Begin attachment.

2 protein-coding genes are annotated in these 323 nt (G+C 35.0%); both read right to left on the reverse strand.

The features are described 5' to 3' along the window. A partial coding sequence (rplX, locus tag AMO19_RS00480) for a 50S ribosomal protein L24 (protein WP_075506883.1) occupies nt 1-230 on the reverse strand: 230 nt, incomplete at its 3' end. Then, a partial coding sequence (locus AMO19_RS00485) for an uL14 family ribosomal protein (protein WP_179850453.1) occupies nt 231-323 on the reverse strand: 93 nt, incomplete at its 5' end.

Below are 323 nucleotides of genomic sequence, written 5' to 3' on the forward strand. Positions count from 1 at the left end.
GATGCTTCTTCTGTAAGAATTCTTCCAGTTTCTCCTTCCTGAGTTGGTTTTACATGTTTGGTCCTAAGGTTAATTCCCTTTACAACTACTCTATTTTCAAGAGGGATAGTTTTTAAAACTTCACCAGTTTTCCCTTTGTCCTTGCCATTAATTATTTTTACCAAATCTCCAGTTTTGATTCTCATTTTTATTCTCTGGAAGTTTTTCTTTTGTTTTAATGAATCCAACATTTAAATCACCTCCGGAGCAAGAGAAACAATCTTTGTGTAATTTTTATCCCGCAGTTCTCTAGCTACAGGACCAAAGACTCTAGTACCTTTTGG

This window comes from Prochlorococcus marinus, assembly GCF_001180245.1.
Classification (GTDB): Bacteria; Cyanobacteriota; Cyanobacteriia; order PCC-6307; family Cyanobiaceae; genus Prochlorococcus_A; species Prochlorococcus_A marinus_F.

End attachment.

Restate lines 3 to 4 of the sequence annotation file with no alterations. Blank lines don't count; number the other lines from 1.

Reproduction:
Below are 323 nucleotides of genomic sequence, written 5' to 3' on the forward strand. Positions count from 1 at the left end.
GATGCTTCTTCTGTAAGAATTCTTCCAGTTTCTCCTTCCTGAGTTGGTTTTACATGTTTGGTCCTAAGGTTAATTCCCTTTACAACTACTCTATTTTCAAGAGGGATAGTTTTTAAAACTTCACCAGTTTTCCCTTTGTCCTTGCCATTAATTATTTTTACCAAATCTCCAGTTTTGATTCTCATTTTTATTCTCTGGAAGTTTTTCTTTTGTTTTAATGAATCCAACATTTAAATCACCTCCGGAGCAAGAGAAACAATCTTTGTGTAATTTTTATCCCGCAGTTCTCTAGCTACAGGACCAAAGACTCTAGTACCTTTTGG